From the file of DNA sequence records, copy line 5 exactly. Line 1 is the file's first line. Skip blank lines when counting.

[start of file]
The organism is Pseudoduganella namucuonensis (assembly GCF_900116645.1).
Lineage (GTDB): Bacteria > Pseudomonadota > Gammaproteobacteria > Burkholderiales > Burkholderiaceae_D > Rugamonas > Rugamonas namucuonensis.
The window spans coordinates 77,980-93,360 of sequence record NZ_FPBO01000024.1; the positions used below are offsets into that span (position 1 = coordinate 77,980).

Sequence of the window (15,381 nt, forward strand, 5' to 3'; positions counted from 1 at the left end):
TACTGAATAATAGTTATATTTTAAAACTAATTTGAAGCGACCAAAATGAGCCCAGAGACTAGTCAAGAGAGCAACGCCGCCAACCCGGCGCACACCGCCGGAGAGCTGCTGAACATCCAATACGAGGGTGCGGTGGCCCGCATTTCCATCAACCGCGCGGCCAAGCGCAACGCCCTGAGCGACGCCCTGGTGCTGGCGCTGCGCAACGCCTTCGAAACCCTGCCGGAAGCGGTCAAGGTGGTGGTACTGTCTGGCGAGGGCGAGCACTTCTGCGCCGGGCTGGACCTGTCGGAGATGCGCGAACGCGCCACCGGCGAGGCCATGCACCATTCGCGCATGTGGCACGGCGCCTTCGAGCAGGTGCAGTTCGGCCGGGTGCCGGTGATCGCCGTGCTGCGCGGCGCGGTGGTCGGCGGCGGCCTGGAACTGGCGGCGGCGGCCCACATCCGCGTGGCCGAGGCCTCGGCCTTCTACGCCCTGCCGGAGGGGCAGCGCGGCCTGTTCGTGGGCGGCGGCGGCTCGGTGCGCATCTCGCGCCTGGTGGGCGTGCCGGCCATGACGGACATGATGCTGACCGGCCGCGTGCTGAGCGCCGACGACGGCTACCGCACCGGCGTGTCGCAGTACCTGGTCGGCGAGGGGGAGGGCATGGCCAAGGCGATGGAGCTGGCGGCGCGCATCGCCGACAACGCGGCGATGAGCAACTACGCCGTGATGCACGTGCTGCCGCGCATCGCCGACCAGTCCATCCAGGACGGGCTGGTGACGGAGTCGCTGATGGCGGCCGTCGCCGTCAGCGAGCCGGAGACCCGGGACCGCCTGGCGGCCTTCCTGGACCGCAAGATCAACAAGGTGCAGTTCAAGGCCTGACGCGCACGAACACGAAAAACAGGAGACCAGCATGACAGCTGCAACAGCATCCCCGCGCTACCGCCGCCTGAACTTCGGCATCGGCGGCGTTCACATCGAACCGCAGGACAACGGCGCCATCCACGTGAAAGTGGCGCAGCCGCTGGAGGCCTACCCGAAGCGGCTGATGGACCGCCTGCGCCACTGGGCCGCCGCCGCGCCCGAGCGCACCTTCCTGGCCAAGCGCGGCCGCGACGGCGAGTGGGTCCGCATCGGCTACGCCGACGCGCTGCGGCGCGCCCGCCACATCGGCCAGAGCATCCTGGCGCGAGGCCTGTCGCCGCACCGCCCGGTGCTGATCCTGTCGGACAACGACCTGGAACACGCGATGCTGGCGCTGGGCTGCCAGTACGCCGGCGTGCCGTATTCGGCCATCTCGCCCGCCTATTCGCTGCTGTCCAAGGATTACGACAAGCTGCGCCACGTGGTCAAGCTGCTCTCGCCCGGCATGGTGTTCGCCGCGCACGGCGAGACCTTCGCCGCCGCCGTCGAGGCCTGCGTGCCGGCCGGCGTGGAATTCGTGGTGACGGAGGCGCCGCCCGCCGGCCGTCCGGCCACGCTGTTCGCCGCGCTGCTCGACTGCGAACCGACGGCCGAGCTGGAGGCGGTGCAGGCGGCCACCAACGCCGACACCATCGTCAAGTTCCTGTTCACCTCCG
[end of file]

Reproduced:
TACTGAATAATAGTTATATTTTAAAACTAATTTGAAGCGACCAAAATGAGCCCAGAGACTAGTCAAGAGAGCAACGCCGCCAACCCGGCGCACACCGCCGGAGAGCTGCTGAACATCCAATACGAGGGTGCGGTGGCCCGCATTTCCATCAACCGCGCGGCCAAGCGCAACGCCCTGAGCGACGCCCTGGTGCTGGCGCTGCGCAACGCCTTCGAAACCCTGCCGGAAGCGGTCAAGGTGGTGGTACTGTCTGGCGAGGGCGAGCACTTCTGCGCCGGGCTGGACCTGTCGGAGATGCGCGAACGCGCCACCGGCGAGGCCATGCACCATTCGCGCATGTGGCACGGCGCCTTCGAGCAGGTGCAGTTCGGCCGGGTGCCGGTGATCGCCGTGCTGCGCGGCGCGGTGGTCGGCGGCGGCCTGGAACTGGCGGCGGCGGCCCACATCCGCGTGGCCGAGGCCTCGGCCTTCTACGCCCTGCCGGAGGGGCAGCGCGGCCTGTTCGTGGGCGGCGGCGGCTCGGTGCGCATCTCGCGCCTGGTGGGCGTGCCGGCCATGACGGACATGATGCTGACCGGCCGCGTGCTGAGCGCCGACGACGGCTACCGCACCGGCGTGTCGCAGTACCTGGTCGGCGAGGGGGAGGGCATGGCCAAGGCGATGGAGCTGGCGGCGCGCATCGCCGACAACGCGGCGATGAGCAACTACGCCGTGATGCACGTGCTGCCGCGCATCGCCGACCAGTCCATCCAGGACGGGCTGGTGACGGAGTCGCTGATGGCGGCCGTCGCCGTCAGCGAGCCGGAGACCCGGGACCGCCTGGCGGCCTTCCTGGACCGCAAGATCAACAAGGTGCAGTTCAAGGCCTGACGCGCACGAACACGAAAAACAGGAGACCAGCATGACAGCTGCAACAGCATCCCCGCGCTACCGCCGCCTGAACTTCGGCATCGGCGGCGTTCACATCGAACCGCAGGACAACGGCGCCATCCACGTGAAAGTGGCGCAGCCGCTGGAGGCCTACCCGAAGCGGCTGATGGACCGCCTGCGCCACTGGGCCGCCGCCGCGCCCGAGCGCACCTTCCTGGCCAAGCGCGGCCGCGACGGCGAGTGGGTCCGCATCGGCTACGCCGACGCGCTGCGGCGCGCCCGCCACATCGGCCAGAGCATCCTGGCGCGAGGCCTGTCGCCGCACCGCCCGGTGCTGATCCTGTCGGACAACGACCTGGAACACGCGATGCTGGCGCTGGGCTGCCAGTACGCCGGCGTGCCGTATTCGGCCATCTCGCCCGCCTATTCGCTGCTGTCCAAGGATTACGACAAGCTGCGCCACGTGGTCAAGCTGCTCTCGCCCGGCATGGTGTTCGCCGCGCACGGCGAGACCTTCGCCGCCGCCGTCGAGGCCTGCGTGCCGGCCGGCGTGGAATTCGTGGTGACGGAGGCGCCGCCCGCCGGCCGTCCGGCCACGCTGTTCGCCGCGCTGCTCGACTGCGAACCGACGGCCGAGCTGGAGGCGGTGCAGGCGGCCACCAACGCCGACACCATCGTCAAGTTCCTGTTCACCTCCG